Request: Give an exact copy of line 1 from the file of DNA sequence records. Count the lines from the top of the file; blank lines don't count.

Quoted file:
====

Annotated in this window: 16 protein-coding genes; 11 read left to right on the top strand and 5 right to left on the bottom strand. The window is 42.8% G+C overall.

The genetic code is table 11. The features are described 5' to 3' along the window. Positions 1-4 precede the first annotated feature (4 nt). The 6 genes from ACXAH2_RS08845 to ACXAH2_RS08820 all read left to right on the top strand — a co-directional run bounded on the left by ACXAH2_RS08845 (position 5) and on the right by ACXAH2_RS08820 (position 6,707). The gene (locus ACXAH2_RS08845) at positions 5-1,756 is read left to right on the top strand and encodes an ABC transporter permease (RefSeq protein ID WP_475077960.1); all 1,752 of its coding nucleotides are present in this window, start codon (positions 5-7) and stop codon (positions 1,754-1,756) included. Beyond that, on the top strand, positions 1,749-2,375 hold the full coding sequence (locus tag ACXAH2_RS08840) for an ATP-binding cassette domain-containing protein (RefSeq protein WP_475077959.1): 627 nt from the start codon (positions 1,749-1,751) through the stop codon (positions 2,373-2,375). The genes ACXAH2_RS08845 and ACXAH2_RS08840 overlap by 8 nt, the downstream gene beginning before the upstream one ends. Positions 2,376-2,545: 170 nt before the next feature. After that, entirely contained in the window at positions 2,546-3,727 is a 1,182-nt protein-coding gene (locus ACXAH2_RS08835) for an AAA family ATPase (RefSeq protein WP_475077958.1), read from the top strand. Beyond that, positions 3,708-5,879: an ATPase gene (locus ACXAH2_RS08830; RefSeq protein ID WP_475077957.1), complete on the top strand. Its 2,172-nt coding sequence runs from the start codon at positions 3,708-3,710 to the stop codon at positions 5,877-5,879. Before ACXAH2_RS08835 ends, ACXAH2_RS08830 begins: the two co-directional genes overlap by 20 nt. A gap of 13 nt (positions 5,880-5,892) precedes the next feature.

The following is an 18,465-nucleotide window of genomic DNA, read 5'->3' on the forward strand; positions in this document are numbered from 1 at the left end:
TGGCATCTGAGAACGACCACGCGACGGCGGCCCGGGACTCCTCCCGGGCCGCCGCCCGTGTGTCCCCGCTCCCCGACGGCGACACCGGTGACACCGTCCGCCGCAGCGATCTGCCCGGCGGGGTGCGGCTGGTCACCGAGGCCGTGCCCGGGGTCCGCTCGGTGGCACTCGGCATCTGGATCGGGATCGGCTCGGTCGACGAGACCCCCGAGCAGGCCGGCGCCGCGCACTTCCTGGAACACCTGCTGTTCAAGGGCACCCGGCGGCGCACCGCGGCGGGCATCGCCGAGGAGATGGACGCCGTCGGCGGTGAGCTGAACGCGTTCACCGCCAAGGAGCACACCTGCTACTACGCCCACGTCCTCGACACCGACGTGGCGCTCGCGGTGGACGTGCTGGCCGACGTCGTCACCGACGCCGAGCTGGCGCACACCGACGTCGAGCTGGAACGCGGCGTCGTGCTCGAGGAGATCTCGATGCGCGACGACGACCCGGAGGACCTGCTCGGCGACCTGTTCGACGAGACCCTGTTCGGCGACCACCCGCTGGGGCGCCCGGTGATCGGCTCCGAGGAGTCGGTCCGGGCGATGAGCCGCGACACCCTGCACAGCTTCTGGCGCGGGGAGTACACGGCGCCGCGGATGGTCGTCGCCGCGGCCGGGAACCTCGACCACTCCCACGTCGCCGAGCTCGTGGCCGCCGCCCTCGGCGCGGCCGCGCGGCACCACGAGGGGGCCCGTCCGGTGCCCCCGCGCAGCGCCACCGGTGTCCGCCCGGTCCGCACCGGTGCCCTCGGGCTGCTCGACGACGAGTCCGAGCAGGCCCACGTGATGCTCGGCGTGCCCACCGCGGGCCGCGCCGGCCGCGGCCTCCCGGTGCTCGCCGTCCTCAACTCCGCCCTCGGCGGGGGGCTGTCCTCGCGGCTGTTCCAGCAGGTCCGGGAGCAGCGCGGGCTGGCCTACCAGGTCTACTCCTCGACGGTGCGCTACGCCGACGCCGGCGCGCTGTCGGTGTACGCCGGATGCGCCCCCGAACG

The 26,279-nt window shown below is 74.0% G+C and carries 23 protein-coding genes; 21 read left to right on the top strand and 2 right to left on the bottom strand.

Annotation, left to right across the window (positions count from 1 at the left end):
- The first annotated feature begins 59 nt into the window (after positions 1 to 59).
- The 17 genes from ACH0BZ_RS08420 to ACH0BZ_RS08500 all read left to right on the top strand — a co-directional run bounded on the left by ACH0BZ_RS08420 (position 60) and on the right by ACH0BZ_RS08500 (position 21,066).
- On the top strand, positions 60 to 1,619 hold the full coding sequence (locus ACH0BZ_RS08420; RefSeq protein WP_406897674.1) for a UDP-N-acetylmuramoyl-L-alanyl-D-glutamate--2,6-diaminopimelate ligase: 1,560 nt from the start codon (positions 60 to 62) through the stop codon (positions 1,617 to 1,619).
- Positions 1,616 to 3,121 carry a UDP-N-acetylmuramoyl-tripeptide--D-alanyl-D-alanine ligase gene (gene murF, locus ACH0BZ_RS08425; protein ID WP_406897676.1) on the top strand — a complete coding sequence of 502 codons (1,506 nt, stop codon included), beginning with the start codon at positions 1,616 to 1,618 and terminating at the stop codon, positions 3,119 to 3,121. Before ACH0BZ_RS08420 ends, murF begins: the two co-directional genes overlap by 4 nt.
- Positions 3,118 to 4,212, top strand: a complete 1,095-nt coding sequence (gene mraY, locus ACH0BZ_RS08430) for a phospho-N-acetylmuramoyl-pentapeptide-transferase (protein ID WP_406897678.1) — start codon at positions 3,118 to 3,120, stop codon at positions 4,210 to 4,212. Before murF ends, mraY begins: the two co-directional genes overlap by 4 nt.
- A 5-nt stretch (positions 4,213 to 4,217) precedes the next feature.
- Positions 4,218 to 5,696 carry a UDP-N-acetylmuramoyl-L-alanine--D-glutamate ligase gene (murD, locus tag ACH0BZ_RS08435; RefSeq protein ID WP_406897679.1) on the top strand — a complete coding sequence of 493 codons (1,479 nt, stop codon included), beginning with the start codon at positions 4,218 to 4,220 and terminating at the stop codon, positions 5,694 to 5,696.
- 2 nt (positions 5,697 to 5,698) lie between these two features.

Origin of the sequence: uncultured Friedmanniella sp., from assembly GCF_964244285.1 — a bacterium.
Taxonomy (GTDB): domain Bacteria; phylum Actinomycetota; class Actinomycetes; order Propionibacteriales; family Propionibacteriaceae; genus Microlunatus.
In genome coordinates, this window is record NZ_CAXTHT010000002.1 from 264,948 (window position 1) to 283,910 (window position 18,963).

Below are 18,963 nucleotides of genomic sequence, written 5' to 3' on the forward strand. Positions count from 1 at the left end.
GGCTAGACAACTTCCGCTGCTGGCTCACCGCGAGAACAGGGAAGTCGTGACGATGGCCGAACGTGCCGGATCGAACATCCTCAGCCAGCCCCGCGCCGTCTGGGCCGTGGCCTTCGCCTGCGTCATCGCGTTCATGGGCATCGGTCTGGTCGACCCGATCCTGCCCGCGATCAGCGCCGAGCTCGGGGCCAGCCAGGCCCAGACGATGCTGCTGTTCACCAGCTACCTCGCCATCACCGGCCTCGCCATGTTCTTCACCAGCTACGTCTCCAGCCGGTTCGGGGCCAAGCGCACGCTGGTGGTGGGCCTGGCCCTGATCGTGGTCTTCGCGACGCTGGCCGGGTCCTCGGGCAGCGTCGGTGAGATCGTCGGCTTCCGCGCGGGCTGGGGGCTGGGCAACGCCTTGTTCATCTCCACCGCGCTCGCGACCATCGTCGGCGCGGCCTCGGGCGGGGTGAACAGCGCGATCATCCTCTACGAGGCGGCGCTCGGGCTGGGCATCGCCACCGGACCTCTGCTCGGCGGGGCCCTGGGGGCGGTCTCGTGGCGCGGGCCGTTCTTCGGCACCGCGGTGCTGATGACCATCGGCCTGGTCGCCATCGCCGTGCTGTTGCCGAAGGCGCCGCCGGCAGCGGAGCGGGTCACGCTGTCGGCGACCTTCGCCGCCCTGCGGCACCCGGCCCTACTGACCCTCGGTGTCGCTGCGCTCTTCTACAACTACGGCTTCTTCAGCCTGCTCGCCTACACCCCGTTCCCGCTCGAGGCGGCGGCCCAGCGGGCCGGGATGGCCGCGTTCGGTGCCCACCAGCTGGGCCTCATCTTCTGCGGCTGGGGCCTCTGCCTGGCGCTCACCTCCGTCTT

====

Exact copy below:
Annotated in this window: 16 protein-coding genes; 11 read left to right on the top strand and 5 right to left on the bottom strand. The window is 42.8% G+C overall.